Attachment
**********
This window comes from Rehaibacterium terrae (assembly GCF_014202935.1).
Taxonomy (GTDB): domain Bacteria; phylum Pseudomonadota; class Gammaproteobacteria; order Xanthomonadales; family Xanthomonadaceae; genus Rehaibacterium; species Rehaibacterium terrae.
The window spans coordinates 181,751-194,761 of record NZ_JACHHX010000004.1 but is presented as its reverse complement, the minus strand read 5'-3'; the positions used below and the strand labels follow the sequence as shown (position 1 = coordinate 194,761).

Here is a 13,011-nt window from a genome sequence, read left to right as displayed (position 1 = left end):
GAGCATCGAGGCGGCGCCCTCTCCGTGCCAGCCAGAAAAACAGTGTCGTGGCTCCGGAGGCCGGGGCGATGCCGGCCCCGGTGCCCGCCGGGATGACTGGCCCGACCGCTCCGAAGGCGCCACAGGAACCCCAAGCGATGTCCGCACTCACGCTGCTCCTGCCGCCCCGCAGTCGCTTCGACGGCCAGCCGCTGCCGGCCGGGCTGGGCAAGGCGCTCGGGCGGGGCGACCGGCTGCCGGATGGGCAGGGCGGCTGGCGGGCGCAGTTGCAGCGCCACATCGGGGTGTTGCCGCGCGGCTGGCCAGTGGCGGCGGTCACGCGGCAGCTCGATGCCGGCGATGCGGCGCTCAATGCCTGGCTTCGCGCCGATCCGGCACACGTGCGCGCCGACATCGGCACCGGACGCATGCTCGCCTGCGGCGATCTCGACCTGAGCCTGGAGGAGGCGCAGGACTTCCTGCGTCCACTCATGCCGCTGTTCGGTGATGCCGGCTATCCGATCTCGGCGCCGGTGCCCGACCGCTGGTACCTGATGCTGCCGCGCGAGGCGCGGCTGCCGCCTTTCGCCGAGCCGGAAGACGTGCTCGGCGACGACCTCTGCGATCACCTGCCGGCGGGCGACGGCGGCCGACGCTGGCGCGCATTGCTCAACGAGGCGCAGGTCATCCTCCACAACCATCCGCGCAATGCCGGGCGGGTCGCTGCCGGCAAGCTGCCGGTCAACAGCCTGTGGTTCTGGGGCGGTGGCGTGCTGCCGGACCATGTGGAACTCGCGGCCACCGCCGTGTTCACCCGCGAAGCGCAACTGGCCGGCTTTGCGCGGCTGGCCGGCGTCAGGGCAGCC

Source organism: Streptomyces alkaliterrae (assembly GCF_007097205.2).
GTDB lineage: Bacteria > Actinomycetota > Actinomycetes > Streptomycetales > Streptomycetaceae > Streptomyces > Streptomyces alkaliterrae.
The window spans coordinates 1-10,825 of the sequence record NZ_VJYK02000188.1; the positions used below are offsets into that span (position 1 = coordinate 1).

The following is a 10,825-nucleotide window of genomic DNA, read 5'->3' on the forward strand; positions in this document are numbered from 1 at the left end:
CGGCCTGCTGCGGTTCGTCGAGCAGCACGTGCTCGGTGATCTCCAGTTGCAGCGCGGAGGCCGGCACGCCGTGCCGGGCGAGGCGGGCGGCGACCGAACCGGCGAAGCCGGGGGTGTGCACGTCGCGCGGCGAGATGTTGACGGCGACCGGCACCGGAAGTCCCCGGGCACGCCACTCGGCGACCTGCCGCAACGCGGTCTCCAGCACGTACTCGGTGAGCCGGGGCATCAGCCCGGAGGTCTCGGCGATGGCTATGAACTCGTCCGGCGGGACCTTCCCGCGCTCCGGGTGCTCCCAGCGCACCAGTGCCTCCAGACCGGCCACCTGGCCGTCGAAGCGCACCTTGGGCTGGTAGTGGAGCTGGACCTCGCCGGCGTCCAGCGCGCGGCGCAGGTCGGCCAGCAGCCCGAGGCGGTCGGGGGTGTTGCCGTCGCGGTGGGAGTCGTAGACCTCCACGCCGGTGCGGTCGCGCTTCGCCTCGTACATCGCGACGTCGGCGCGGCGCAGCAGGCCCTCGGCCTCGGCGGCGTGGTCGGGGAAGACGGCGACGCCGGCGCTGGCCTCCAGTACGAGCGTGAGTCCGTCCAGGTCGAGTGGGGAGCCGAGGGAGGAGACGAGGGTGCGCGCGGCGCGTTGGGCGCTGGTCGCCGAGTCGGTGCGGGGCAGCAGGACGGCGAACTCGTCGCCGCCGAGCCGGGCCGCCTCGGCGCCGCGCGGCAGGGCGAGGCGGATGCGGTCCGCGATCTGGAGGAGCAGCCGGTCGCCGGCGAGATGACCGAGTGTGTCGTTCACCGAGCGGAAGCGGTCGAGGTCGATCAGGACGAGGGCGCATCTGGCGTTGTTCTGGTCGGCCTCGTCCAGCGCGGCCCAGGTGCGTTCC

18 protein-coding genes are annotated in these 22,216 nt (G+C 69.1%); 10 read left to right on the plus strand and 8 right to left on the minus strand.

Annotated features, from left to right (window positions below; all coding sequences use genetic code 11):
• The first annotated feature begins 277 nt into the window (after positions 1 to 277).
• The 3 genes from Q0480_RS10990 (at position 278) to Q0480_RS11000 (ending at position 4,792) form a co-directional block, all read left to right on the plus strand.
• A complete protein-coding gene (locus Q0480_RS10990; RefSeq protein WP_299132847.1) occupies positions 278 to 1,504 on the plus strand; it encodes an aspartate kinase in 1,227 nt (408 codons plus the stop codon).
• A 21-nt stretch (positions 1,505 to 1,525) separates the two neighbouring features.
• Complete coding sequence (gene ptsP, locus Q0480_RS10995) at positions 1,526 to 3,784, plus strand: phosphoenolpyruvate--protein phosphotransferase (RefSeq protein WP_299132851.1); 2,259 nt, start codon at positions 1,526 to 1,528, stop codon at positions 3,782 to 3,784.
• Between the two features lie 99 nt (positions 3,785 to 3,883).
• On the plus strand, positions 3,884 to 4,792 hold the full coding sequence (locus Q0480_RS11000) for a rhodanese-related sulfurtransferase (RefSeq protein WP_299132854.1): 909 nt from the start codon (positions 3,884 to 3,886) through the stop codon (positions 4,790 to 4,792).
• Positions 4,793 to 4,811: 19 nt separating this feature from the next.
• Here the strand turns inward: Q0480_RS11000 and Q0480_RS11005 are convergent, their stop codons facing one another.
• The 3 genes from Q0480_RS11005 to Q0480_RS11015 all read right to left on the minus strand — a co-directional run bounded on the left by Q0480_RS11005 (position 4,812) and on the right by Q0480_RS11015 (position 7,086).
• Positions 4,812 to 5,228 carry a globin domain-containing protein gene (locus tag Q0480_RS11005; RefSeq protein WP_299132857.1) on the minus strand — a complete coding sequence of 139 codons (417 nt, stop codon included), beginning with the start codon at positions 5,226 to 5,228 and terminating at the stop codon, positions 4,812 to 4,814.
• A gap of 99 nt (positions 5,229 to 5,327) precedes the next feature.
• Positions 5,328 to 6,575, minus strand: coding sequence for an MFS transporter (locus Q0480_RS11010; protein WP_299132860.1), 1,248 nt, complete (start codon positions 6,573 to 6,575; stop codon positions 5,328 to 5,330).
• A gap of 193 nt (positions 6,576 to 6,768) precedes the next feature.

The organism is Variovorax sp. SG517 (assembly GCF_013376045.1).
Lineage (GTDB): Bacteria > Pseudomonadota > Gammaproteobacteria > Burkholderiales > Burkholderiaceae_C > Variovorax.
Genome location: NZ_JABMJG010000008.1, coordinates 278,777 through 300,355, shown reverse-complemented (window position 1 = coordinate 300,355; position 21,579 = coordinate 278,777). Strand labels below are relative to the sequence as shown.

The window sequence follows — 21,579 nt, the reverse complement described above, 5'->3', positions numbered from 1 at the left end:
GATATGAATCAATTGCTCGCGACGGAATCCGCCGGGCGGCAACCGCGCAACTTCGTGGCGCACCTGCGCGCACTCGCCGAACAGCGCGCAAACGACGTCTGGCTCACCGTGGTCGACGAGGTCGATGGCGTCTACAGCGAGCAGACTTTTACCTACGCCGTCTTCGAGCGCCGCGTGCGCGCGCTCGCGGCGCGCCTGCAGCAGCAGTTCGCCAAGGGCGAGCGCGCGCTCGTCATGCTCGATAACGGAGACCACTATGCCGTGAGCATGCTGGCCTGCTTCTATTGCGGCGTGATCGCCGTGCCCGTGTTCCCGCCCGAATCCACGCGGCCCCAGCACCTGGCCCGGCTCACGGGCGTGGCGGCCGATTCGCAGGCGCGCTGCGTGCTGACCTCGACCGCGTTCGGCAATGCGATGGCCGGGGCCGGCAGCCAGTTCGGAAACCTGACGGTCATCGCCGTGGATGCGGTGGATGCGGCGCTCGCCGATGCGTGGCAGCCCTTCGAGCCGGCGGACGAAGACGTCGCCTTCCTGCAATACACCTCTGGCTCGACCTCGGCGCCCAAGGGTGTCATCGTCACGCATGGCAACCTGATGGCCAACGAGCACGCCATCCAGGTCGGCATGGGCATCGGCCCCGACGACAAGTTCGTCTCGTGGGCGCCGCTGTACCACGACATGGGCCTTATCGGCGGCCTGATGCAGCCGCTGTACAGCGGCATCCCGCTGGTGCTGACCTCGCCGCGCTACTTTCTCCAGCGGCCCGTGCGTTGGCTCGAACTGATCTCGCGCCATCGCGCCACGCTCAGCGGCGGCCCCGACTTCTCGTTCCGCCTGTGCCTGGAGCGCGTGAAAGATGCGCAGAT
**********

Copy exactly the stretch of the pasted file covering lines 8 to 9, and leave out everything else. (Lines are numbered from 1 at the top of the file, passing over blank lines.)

The window spans coordinates 1-10,825 of the sequence record NZ_VJYK02000188.1; the positions used below are offsets into that span (position 1 = coordinate 1).

The following is a 10,825-nucleotide window of genomic DNA, read 5'->3' on the forward strand; positions in this document are numbered from 1 at the left end: